So what to do, if you are not sure your previous fungicide application was sufficient (e.g., applied more than 10-14 days ago and/or received more than 2 inches of rain)? 

Options are:
A) a phosphite or Ridomil Gold Copper plus captan or ziram
or
B) a phosphite or Ridomil Gold Copper plus Revus/Forum or Zampro or Ranman. 

These mixes provide both protective and kick-back activities. 

Friday, July 5, 2019

A quick reminder about powdery mildew

It depends on where you are, but in northern VA, we are having relatively "dry" weather this summer. We have some rain events here and there, but overall, the air is humid, but not wet. Such a condition promote powdery mildew development, so, I just want to provide a reminder on powdery mildew management.

(Powdery mildew symptom on a cluster: the picture was taken this morning)

Powdery mildew pathogen thrives under shaded condition  (i.e., overcrowded canopy). Thus, canopy management is a very important aspect of powdery mildew management.

Chemical management options: Sulfur (FRAC = M2) is an economical option. Copper (FRAC M1) works too, but compared with sulfur, copper seems to be slightly less effective. Other options are: DMI fungicides (e.g., Rally, Elite, Mettle, Rhyme, etc, FRAC 3), Quintec (FRAC 13), Vivando (FRAC 50), Luna Experience (FRAC 7 plus 3), Topguard EQ (FRAC 11 plus 3), Rhyme, Kenja, and Aprovia (FRAC 7), Torino (FRAC U6), etc. Please make sure to rotate FRAC groups. Try to limit the use of a particular FRAC group to twice a season with an exception of FRAC group starts from M.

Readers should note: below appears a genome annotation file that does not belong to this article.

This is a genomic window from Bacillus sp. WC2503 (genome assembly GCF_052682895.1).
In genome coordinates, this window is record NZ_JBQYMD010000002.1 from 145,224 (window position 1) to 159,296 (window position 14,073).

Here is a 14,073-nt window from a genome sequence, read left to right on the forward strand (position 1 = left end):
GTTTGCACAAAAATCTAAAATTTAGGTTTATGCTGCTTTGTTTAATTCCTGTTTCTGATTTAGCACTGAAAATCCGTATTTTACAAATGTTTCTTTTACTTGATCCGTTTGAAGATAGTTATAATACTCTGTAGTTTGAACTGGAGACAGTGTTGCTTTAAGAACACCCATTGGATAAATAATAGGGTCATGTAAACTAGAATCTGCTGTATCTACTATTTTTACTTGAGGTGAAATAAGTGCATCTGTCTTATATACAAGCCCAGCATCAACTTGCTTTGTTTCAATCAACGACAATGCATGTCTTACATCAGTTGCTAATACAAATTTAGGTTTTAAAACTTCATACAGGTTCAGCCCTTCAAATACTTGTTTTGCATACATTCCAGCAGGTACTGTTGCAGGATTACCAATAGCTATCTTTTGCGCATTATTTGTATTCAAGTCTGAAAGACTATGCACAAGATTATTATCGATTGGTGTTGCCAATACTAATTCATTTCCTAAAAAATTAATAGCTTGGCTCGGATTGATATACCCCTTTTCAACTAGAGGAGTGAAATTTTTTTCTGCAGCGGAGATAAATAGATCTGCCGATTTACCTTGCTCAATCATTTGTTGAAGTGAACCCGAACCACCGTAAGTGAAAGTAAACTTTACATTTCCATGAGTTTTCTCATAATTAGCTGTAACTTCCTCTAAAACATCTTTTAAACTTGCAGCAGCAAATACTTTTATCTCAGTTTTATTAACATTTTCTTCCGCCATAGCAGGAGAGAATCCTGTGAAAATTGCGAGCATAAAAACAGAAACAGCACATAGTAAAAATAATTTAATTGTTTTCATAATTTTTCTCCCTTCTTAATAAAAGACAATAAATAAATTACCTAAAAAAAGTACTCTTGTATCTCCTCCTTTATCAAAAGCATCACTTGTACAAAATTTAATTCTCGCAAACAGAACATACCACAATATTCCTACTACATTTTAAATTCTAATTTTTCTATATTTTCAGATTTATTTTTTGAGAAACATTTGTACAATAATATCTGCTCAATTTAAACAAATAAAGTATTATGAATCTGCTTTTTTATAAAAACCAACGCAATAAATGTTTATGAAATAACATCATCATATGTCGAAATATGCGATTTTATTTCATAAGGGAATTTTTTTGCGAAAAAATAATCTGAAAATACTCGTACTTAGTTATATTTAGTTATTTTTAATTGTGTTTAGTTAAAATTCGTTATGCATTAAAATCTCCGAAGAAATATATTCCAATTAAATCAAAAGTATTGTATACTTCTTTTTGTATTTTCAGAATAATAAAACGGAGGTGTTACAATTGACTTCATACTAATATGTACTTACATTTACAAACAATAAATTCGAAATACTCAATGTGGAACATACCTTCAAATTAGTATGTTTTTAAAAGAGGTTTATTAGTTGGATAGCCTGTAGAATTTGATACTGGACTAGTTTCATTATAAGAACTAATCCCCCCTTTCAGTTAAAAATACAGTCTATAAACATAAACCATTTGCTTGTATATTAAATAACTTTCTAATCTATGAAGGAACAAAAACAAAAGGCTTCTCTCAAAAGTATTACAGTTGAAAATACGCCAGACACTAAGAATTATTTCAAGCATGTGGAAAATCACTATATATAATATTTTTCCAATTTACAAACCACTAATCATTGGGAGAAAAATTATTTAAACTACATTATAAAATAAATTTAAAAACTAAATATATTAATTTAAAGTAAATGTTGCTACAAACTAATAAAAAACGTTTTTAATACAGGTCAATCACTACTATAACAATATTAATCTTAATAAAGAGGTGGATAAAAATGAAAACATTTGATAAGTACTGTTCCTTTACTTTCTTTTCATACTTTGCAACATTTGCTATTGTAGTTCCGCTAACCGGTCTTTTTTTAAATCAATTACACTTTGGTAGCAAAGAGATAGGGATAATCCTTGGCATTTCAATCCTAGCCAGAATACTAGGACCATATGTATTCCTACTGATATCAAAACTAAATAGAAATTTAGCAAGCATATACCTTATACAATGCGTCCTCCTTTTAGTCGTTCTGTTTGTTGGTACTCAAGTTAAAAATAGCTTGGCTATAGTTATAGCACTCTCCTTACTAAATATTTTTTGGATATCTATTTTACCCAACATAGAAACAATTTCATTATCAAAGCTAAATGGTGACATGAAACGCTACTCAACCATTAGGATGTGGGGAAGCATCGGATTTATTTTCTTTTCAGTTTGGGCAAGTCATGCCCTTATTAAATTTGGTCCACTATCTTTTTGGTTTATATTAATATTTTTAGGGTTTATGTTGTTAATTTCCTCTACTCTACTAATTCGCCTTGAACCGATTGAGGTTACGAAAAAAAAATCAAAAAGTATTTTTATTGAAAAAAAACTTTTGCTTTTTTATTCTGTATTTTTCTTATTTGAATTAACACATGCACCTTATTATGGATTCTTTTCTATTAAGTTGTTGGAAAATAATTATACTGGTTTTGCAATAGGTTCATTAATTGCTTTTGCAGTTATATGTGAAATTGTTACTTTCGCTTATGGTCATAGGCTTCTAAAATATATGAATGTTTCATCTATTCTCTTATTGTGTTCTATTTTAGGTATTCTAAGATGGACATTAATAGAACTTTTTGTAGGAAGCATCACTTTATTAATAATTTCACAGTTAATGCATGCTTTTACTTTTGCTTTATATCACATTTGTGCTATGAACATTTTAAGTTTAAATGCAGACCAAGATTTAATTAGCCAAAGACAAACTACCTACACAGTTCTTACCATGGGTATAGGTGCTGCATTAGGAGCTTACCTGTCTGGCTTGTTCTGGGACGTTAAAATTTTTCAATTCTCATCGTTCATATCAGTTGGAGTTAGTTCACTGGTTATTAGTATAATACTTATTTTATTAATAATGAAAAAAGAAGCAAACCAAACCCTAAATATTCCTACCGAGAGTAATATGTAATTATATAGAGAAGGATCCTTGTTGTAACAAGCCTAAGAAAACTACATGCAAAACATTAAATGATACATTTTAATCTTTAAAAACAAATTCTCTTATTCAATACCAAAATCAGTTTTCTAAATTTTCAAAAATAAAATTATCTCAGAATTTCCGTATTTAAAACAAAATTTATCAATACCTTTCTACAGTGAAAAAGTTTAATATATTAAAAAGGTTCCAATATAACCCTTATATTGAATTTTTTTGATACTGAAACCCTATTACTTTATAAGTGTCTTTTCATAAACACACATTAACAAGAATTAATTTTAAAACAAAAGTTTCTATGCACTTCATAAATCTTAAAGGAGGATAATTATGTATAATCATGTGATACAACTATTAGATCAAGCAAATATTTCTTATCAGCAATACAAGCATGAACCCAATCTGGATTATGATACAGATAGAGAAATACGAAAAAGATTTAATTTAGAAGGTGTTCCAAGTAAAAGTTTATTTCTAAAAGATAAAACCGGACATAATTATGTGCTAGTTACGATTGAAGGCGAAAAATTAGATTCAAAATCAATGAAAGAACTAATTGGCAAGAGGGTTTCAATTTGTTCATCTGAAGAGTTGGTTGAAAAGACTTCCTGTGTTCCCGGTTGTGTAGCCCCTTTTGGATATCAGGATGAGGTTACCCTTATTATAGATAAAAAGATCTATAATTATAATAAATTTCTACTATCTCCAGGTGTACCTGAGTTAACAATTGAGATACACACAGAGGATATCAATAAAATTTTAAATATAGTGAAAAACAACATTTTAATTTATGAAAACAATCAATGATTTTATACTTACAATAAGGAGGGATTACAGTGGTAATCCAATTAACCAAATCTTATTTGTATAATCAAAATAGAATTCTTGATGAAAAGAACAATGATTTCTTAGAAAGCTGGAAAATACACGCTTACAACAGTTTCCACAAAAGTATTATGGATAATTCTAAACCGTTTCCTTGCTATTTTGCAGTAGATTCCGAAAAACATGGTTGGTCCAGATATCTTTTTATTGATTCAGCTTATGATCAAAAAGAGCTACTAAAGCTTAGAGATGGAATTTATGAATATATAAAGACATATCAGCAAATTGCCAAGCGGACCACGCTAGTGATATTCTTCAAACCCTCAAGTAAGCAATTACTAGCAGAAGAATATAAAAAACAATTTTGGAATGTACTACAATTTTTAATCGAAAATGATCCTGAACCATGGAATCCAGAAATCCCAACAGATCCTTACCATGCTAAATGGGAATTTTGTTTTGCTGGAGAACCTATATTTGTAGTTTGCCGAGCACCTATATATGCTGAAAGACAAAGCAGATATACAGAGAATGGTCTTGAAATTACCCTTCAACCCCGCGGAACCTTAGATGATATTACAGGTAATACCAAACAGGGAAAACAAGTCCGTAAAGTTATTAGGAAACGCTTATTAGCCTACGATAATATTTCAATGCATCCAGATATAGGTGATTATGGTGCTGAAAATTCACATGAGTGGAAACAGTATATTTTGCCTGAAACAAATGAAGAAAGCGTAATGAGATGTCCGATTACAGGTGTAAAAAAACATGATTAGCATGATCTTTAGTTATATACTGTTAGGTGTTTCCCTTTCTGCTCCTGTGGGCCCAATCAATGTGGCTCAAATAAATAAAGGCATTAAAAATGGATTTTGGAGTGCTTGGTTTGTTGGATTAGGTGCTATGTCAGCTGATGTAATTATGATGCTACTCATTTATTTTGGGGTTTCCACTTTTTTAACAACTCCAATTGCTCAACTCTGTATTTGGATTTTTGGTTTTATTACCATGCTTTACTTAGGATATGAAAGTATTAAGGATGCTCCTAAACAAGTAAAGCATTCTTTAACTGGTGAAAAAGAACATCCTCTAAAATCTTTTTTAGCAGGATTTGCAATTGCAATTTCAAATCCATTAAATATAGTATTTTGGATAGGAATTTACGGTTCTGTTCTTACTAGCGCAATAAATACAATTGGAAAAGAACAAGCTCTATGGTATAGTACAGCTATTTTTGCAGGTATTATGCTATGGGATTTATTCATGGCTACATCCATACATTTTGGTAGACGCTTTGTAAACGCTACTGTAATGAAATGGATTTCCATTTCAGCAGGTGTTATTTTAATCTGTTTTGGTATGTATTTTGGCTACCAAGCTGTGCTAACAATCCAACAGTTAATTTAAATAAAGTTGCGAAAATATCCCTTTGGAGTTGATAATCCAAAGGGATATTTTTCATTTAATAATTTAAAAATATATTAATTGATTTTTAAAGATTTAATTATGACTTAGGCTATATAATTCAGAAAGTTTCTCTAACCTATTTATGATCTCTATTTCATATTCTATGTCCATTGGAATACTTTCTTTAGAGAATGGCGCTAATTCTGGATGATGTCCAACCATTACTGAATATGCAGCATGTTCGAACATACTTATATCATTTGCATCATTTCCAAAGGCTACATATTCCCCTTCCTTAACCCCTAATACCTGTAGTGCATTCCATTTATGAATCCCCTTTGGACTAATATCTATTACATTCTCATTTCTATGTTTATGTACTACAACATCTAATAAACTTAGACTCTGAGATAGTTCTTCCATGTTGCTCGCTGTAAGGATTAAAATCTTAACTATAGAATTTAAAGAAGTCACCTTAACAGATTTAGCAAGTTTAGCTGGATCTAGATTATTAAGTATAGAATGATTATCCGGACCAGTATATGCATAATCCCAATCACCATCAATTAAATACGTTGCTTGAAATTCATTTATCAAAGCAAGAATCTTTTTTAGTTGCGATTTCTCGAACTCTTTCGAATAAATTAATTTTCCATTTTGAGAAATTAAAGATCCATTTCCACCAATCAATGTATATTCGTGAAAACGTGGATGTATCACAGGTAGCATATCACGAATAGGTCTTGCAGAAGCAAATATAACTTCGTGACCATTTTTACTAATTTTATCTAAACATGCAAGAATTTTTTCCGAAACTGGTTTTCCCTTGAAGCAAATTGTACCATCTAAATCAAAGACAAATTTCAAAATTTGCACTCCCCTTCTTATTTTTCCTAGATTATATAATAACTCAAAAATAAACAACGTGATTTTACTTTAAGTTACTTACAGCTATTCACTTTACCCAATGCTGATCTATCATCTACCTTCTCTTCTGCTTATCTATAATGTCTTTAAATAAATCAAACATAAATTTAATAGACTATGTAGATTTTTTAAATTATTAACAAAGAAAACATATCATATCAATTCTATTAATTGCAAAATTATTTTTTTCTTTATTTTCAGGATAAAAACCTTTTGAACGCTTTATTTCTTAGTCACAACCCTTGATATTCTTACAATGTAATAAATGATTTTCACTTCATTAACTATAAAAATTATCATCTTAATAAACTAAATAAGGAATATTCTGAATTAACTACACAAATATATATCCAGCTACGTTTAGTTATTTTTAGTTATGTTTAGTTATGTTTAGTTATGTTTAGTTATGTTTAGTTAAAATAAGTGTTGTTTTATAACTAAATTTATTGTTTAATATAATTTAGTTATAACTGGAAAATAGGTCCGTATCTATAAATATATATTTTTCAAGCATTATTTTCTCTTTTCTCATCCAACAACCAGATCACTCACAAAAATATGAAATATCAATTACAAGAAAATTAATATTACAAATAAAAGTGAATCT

Fungicide resistance issues: QoI (FRAC 11, e.g., Abound, Flint, etc.) = widespread in VA. I would not count on the QoI material for powdery mildew management. Quintec (FRAC 13) = limited occurrences, but there is a recorded case in VA. There is evidence of DMI-resistant powdery mildew isolates in VA, thus, please do not overuse or rely heavily on DMI products.

If you have an outbreak that cannot stop, please use sulfur or copper (i.e., do not spray the material with FRAC group starts with a number). Also, Kaligreen, Armicarb, and other potassium bicarbonate (FRAC M) are effective; however these materials tend to be expensive. Stylet oil (FRAC M) can be used on on-going powdery mildew too; however, please note that you cannot mix (or use within 14 days) oil and sulfur (the same is true with oil and captan).